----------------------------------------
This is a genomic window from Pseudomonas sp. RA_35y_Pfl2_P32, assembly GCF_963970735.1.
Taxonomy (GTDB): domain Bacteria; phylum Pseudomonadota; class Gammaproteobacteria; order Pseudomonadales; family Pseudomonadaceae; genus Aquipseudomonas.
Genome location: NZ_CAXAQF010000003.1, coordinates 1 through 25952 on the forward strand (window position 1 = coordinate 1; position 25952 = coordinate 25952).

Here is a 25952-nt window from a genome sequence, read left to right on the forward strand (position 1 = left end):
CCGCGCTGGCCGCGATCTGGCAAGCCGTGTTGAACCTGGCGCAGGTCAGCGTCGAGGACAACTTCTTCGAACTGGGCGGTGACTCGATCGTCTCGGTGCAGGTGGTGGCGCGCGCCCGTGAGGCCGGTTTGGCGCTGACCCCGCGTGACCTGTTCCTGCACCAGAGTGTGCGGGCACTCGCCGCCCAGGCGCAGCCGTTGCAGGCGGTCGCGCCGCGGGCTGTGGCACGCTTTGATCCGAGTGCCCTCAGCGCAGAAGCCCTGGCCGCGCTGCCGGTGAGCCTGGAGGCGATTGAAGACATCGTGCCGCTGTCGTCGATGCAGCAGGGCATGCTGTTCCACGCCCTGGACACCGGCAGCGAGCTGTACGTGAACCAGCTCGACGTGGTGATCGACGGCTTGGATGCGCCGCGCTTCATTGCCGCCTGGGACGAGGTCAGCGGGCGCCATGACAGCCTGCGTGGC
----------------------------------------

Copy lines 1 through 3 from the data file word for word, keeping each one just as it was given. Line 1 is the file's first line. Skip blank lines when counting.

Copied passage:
This is a genomic window from Pseudomonas sp. RA_35y_Pfl2_P32, assembly GCF_963970735.1.
Taxonomy (GTDB): domain Bacteria; phylum Pseudomonadota; class Gammaproteobacteria; order Pseudomonadales; family Pseudomonadaceae; genus Aquipseudomonas.
Genome location: NZ_CAXAQF010000003.1, coordinates 1 through 25952 on the forward strand (window position 1 = coordinate 1; position 25952 = coordinate 25952).